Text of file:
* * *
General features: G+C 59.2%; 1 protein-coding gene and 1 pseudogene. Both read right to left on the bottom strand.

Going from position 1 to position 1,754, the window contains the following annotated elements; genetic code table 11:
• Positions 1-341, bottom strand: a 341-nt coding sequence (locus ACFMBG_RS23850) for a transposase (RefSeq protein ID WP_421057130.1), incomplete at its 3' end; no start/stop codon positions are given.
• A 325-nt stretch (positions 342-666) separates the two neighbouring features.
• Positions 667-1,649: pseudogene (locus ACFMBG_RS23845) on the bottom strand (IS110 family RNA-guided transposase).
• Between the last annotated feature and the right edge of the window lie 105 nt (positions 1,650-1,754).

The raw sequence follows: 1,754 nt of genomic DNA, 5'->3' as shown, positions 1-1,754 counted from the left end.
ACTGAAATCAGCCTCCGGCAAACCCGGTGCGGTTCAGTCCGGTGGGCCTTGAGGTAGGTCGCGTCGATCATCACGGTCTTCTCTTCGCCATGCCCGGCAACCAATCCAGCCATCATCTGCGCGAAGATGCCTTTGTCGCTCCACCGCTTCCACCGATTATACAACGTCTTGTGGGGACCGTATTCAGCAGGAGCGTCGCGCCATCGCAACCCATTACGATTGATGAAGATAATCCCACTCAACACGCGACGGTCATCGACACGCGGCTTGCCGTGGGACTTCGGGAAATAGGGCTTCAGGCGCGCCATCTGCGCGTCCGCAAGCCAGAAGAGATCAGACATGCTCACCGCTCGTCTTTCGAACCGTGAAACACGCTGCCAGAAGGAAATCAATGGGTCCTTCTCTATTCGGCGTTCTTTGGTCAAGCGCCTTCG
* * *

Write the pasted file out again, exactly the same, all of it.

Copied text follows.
General features: G+C 59.2%; 1 protein-coding gene and 1 pseudogene. Both read right to left on the bottom strand.

Going from position 1 to position 1,754, the window contains the following annotated elements; genetic code table 11:
• Positions 1-341, bottom strand: a 341-nt coding sequence (locus ACFMBG_RS23850) for a transposase (RefSeq protein ID WP_421057130.1), incomplete at its 3' end; no start/stop codon positions are given.
• A 325-nt stretch (positions 342-666) separates the two neighbouring features.
• Positions 667-1,649: pseudogene (locus ACFMBG_RS23845) on the bottom strand (IS110 family RNA-guided transposase).
• Between the last annotated feature and the right edge of the window lie 105 nt (positions 1,650-1,754).

The raw sequence follows: 1,754 nt of genomic DNA, 5'->3' as shown, positions 1-1,754 counted from the left end.
ACTGAAATCAGCCTCCGGCAAACCCGGTGCGGTTCAGTCCGGTGGGCCTTGAGGTAGGTCGCGTCGATCATCACGGTCTTCTCTTCGCCATGCCCGGCAACCAATCCAGCCATCATCTGCGCGAAGATGCCTTTGTCGCTCCACCGCTTCCACCGATTATACAACGTCTTGTGGGGACCGTATTCAGCAGGAGCGTCGCGCCATCGCAACCCATTACGATTGATGAAGATAATCCCACTCAACACGCGACGGTCATCGACACGCGGCTTGCCGTGGGACTTCGGGAAATAGGGCTTCAGGCGCGCCATCTGCGCGTCCGCAAGCCAGAAGAGATCAGACATGCTCACCGCTCGTCTTTCGAACCGTGAAACACGCTGCCAGAAGGAAATCAATGGGTCCTTCTCTATTCGGCGTTCTTTGGTCAAGCGCCTTCG